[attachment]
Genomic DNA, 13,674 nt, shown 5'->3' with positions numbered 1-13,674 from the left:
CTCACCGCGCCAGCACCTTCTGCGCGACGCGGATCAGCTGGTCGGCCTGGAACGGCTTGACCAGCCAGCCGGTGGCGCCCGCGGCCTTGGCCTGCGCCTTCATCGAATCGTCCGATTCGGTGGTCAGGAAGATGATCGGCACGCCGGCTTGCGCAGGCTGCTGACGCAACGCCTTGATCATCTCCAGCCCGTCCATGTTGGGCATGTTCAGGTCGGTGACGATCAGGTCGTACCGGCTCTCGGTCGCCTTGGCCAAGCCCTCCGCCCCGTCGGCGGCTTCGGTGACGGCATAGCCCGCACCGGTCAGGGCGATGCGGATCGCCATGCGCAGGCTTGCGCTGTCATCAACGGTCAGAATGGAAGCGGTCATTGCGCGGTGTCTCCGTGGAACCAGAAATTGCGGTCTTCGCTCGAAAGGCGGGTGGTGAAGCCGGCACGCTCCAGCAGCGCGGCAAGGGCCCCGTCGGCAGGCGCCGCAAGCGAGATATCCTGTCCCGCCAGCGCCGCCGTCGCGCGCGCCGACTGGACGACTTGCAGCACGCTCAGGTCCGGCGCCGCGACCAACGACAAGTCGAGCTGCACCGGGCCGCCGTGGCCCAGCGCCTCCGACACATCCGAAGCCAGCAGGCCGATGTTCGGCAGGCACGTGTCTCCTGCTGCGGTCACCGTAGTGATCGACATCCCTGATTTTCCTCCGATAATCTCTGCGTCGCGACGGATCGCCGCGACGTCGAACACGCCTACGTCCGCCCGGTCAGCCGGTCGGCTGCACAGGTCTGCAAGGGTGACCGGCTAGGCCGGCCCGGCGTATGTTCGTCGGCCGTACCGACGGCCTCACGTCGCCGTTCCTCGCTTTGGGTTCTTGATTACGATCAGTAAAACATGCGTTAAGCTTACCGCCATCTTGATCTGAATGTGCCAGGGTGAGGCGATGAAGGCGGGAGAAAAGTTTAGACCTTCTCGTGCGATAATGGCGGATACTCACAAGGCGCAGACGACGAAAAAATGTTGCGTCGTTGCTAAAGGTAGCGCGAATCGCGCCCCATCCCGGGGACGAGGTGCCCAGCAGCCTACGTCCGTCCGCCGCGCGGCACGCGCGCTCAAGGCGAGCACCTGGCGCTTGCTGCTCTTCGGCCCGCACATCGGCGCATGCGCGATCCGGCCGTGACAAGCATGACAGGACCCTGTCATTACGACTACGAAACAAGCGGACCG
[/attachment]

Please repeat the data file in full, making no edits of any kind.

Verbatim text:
Genomic DNA, 13,674 nt, shown 5'->3' with positions numbered 1-13,674 from the left:
CTCACCGCGCCAGCACCTTCTGCGCGACGCGGATCAGCTGGTCGGCCTGGAACGGCTTGACCAGCCAGCCGGTGGCGCCCGCGGCCTTGGCCTGCGCCTTCATCGAATCGTCCGATTCGGTGGTCAGGAAGATGATCGGCACGCCGGCTTGCGCAGGCTGCTGACGCAACGCCTTGATCATCTCCAGCCCGTCCATGTTGGGCATGTTCAGGTCGGTGACGATCAGGTCGTACCGGCTCTCGGTCGCCTTGGCCAAGCCCTCCGCCCCGTCGGCGGCTTCGGTGACGGCATAGCCCGCACCGGTCAGGGCGATGCGGATCGCCATGCGCAGGCTTGCGCTGTCATCAACGGTCAGAATGGAAGCGGTCATTGCGCGGTGTCTCCGTGGAACCAGAAATTGCGGTCTTCGCTCGAAAGGCGGGTGGTGAAGCCGGCACGCTCCAGCAGCGCGGCAAGGGCCCCGTCGGCAGGCGCCGCAAGCGAGATATCCTGTCCCGCCAGCGCCGCCGTCGCGCGCGCCGACTGGACGACTTGCAGCACGCTCAGGTCCGGCGCCGCGACCAACGACAAGTCGAGCTGCACCGGGCCGCCGTGGCCCAGCGCCTCCGACACATCCGAAGCCAGCAGGCCGATGTTCGGCAGGCACGTGTCTCCTGCTGCGGTCACCGTAGTGATCGACATCCCTGATTTTCCTCCGATAATCTCTGCGTCGCGACGGATCGCCGCGACGTCGAACACGCCTACGTCCGCCCGGTCAGCCGGTCGGCTGCACAGGTCTGCAAGGGTGACCGGCTAGGCCGGCCCGGCGTATGTTCGTCGGCCGTACCGACGGCCTCACGTCGCCGTTCCTCGCTTTGGGTTCTTGATTACGATCAGTAAAACATGCGTTAAGCTTACCGCCATCTTGATCTGAATGTGCCAGGGTGAGGCGATGAAGGCGGGAGAAAAGTTTAGACCTTCTCGTGCGATAATGGCGGATACTCACAAGGCGCAGACGACGAAAAAATGTTGCGTCGTTGCTAAAGGTAGCGCGAATCGCGCCCCATCCCGGGGACGAGGTGCCCAGCAGCCTACGTCCGTCCGCCGCGCGGCACGCGCGCTCAAGGCGAGCACCTGGCGCTTGCTGCTCTTCGGCCCGCACATCGGCGCATGCGCGATCCGGCCGTGACAAGCATGACAGGACCCTGTCATTACGACTACGAAACAAGCGGACCG